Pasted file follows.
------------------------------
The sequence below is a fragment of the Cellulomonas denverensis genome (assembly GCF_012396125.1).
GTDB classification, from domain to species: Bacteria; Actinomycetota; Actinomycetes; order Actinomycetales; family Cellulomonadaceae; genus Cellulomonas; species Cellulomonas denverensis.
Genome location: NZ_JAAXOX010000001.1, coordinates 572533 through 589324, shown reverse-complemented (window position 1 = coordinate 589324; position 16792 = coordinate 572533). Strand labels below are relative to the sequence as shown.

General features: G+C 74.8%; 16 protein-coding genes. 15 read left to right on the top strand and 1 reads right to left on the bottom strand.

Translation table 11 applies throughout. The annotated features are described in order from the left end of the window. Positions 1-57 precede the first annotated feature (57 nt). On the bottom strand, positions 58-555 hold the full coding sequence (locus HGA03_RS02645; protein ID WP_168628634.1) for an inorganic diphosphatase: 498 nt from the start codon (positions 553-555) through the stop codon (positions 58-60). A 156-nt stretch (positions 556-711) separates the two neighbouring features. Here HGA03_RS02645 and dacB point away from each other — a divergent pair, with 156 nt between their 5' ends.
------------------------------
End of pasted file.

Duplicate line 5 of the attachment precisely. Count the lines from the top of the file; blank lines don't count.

Translation table 11 applies throughout. The annotated features are described in order from the left end of the window. Positions 1-57 precede the first annotated feature (57 nt). On the bottom strand, positions 58-555 hold the full coding sequence (locus HGA03_RS02645; protein ID WP_168628634.1) for an inorganic diphosphatase: 498 nt from the start codon (positions 553-555) through the stop codon (positions 58-60). A 156-nt stretch (positions 556-711) separates the two neighbouring features. Here HGA03_RS02645 and dacB point away from each other — a divergent pair, with 156 nt between their 5' ends.